Because of the site’s relative remoteness (not exactly city, but certainly not “country”), it is possible that someone removed her body from a car and dropped it a few feet into the woods for a quick getaway. But there is also a pathway in the woods near the body: could Tammy have been murdered in these woods? If so, wouldn’t the killer drag her body further away from the road to hide it?  Maybe not if the perpetrator wanted to leave the scene in a hurry.


The above footage is of the Fox Road bridge heading north and ending with the site where the body was found. There are a couple of paper bags filled with leaves dumped there—indicative of the way Fox Road is used by area slobs. Below is the end of the path from Grayson Drive to the site where Tammy’s remains were left. Which route was taken by the killer?


Fox Road also serves as a short cut for motorists driving between Parker Street, Boston Road, Breckwood Boulevard and Wilbraham Road. Did someone, after going out to a bar on a Thursday night in the summer, see something unusual on Fox Road? A parked car? Two or more teenagers—or adults—hanging out? An argument? Someone running?

According to Ward, the crime scene was NOT the same wooded area where Tammy planned to visit the night she went missing. His news segment didn’t mention her desired destination, leaving open a realm of possibilities, because the neighborhood was—and is—filled with woods that are youth gathering spots. Some of these areas don’t exist any more, such as the forested subdivision at the end of her street (known by some as “Strawberry Fields”), along with the “pit” and the “log cabin” party fort on the site of what is now Pheasant Drive. Within a mile from her house are Putnam’s Puddle, Five Mile Pond, Pine Point’s “Snake” woods off Seymour Avenue, “The Rail” that separates Blanche Street and the North Branch Parkway, and the sandy desertscape off Grayson Drive on the lower left of the satellite photo on this blog post. Heck, there are even pathways in the woods on the other side of Fox Road (pictured below) that connected to the old trails behind the old Camp Husky.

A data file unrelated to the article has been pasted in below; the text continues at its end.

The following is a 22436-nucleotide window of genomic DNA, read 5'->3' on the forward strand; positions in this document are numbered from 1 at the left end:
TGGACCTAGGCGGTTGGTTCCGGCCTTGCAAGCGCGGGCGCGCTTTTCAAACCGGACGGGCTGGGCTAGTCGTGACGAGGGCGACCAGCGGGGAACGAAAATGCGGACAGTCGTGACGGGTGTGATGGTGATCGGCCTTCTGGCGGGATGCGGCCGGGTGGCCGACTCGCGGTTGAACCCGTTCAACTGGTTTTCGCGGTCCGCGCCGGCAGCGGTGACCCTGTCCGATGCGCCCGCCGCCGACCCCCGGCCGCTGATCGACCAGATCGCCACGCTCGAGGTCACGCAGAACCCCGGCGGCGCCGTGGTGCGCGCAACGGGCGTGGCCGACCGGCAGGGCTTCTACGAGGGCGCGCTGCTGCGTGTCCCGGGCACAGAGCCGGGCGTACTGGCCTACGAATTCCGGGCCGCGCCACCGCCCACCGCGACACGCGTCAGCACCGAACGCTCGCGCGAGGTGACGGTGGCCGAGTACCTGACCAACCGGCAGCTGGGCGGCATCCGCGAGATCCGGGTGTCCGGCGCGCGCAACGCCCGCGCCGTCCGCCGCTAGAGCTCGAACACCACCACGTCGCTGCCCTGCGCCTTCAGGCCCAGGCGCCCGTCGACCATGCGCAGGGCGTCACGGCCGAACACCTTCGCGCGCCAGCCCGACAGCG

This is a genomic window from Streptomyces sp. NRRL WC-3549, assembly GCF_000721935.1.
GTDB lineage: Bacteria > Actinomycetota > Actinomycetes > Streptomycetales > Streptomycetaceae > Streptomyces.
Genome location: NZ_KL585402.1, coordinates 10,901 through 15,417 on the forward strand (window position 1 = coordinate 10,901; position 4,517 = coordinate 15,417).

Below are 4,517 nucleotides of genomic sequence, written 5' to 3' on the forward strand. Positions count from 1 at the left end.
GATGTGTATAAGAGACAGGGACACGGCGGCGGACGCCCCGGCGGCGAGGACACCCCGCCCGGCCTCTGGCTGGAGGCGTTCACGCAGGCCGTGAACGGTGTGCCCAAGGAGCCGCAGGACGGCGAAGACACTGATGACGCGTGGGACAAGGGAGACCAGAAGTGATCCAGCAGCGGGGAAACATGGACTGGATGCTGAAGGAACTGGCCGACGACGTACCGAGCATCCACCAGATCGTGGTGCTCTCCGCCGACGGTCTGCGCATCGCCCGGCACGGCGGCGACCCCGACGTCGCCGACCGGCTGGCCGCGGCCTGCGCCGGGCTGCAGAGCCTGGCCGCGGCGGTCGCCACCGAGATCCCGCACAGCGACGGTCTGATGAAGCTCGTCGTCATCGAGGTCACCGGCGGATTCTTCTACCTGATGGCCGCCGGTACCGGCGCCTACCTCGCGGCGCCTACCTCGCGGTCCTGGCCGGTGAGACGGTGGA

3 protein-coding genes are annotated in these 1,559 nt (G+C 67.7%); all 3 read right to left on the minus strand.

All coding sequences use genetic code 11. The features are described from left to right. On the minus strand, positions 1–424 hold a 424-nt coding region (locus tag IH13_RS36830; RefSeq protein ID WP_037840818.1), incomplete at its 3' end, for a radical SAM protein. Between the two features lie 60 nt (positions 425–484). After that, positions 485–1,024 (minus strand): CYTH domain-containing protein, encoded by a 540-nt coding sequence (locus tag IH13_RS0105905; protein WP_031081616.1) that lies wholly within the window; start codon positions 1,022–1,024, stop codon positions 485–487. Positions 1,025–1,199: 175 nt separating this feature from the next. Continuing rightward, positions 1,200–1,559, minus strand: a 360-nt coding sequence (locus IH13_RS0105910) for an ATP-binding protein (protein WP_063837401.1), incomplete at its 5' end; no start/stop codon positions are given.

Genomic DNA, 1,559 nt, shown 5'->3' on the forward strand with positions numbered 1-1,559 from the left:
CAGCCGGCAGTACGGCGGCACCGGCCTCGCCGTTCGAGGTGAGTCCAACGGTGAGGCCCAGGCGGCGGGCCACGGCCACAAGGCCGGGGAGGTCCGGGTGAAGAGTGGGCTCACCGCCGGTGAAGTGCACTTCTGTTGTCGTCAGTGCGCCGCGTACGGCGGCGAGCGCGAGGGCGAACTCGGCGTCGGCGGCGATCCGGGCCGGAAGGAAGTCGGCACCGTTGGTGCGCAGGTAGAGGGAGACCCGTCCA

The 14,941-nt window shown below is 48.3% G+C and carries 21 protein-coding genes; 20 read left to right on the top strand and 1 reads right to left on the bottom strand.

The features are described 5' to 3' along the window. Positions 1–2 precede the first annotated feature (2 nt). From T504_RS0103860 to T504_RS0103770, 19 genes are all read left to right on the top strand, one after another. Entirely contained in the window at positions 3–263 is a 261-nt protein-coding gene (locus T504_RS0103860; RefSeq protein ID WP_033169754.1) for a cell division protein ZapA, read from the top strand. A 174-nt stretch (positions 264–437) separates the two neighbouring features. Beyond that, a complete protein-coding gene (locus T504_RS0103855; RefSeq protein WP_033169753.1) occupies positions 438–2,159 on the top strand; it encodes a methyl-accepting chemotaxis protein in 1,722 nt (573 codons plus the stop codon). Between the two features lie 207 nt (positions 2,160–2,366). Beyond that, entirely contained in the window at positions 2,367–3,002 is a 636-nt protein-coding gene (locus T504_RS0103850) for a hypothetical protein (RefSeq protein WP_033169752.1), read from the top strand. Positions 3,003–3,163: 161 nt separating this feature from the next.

At this point, there are many questions and no answers. According to her 1994 “missing” posters, she was last seen on the night she left at 1:00 p.m. on the “South side of the Boston Road corridor.” So, did someone see her an hour after her sister did? Also, even though the medical examiner believed that Tammy had been at that Fox Road site since her disappearance, he also originally said that that the body, which had yet to be determined as Tammy’s, appeared to have been in the woods “for at least up to six months,” according to the Union News. Tammy, as it turned out, was gone for less than four months. Since forensic pathology is not an exact science, does the report even consider the possibility that her body might had been moved to the site she was discovered, or that she might have been killed after she had been missing for several days or longer?